Many of my former neighbors did move to France, and I have since wondered often how they fared there. The younger, single migrants had a tough time, I am sure. I can remember, back in 1971, having a café au lait on a thoroughfare of the Left Bank, and, recognizing the waiter as a maghrebi, began conversing in Arabic with him. An Algerian, he was surprised and delighted to meet an American who spoke Arabic, and willingly suffered my poor command of Moroccan dialect to have a real conversation with me.

Just a few days ago, there was a short piece on NPR, which argued that part of the problem with the radicalization of disaffected Muslim youth in France can be partly attributed to the fact that these young men, born in France, could not identify with traditional French culture. French history has pretty much been a history of France till the Republic, with no role for Arabs, and containing little with which they could identify. Une histoire des autres, for sure. Furthermore, radio and TV do not often portray Frenchmen of Arab descent in high status roles such as doctors or scientists.

This makes me think of the sixties and seventies in America. At the time I served in the Peace Corps, African Americans were still fighting for rights that had been finally enshrined in law, but were not yet accepted by many white Americans. Part of the civil rights struggle involved building African American history and identity. At the time I thought some of the effort was forced and naive, but, after years of Black History months, black Americans and whites, too, have succeeded in creating a common history, ratified by popular textbooks. Perhaps “succeeded” is too strong a word, but back in the sixties I was a young, white, and ignorant of most things black, I knew more about La révolution tranquille in Québec than civil rights in Selma, Alabama. Slowly, but surely, African American history has developed and merged with mainstream American history. Today, American TV regularly portrays African Americans in positions of power, trust, and authority as does the American movie industry.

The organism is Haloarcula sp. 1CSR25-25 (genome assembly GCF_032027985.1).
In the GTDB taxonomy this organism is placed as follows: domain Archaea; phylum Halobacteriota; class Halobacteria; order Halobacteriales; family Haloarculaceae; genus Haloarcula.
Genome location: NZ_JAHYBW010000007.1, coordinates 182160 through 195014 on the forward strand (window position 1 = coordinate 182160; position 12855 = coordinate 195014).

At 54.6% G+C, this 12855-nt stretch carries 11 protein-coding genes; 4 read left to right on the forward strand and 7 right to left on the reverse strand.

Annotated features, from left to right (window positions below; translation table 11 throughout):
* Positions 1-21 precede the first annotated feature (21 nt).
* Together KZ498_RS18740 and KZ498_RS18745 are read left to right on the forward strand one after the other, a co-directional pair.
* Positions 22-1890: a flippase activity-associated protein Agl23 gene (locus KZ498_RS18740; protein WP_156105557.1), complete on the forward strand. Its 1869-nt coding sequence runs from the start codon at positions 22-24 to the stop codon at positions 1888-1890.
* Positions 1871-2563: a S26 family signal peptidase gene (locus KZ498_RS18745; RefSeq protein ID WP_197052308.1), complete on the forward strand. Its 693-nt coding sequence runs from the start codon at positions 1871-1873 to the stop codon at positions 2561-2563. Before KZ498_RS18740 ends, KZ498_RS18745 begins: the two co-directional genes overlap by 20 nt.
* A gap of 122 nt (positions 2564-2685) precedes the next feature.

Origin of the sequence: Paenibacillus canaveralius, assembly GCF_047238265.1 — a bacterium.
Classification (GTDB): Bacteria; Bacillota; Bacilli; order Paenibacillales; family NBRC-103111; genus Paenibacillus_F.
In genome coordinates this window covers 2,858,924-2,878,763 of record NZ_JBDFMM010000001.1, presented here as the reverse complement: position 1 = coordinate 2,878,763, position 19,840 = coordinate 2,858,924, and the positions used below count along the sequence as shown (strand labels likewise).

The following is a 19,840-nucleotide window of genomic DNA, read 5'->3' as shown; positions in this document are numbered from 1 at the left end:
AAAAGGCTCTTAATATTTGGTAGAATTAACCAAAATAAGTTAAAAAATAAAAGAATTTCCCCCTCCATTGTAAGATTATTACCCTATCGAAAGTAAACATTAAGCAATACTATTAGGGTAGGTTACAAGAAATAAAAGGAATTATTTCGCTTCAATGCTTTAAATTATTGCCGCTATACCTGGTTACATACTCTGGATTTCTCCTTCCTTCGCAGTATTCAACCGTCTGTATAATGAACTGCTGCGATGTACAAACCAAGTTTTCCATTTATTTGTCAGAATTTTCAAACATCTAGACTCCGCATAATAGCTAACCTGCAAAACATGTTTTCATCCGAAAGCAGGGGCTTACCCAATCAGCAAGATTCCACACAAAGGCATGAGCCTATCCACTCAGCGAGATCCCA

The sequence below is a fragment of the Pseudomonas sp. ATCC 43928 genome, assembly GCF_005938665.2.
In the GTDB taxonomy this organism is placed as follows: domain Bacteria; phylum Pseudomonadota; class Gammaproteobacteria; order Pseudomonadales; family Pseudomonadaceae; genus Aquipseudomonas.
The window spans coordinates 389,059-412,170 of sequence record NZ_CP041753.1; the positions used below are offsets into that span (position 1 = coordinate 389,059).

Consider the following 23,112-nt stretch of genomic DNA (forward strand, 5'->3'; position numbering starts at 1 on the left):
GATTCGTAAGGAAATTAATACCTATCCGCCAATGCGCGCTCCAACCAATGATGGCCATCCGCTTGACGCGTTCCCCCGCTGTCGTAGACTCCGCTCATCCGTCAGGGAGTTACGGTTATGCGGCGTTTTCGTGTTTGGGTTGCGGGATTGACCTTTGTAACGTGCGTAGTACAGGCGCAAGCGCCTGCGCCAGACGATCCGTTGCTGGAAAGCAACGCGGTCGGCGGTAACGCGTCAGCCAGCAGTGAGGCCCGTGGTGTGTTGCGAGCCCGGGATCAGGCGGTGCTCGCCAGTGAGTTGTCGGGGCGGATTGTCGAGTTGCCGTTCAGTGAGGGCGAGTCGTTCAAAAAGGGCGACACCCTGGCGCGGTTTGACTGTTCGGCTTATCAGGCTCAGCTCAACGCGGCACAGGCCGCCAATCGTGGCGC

Culture usually includes a common, shared history, and those French, who are children of Arab migrants in France (or Arab migrants elsewhere in Europe), need to have a sense of their own place in their country’s history as well as society today. Lacking connections leads to alienation. The colonial history of France and the history of migrants is not a pretty one, but many North Africans served in France’s armies and contributed to France in other ways. In the U.S, with a history of slavery, the KKK, Jim Crow laws, and the violence and continued discrimination against Blacks that continues today, history has been rewritten. France has at least been largely free from the American kind of racism, where color bias is so strong that it has been compared to caste.

Efforts by academics in the U.S. to forge a world history are ongoing, and though plagued by the usual problems of the social sciences, they have been met with some success. European History, as taught in high schools and colleges, and sometimes presented as Western Civilization, used to be referred to derisively as “the history of old, dead white men.” World History advocates have challenged that perspective head on, including women’s gender roles and regional histories that eschew the North Atlantic perspective. The French speaking world, too, may need to work to create broader, more inclusive histories, and the effort should not be assumed to be a uniquely French one. Perhaps it is time for the French, and all of Francophonie, to revisit history, and find a place for the new generations who will repopulate Europe.

Walls

Something there is that doesn’t love a wall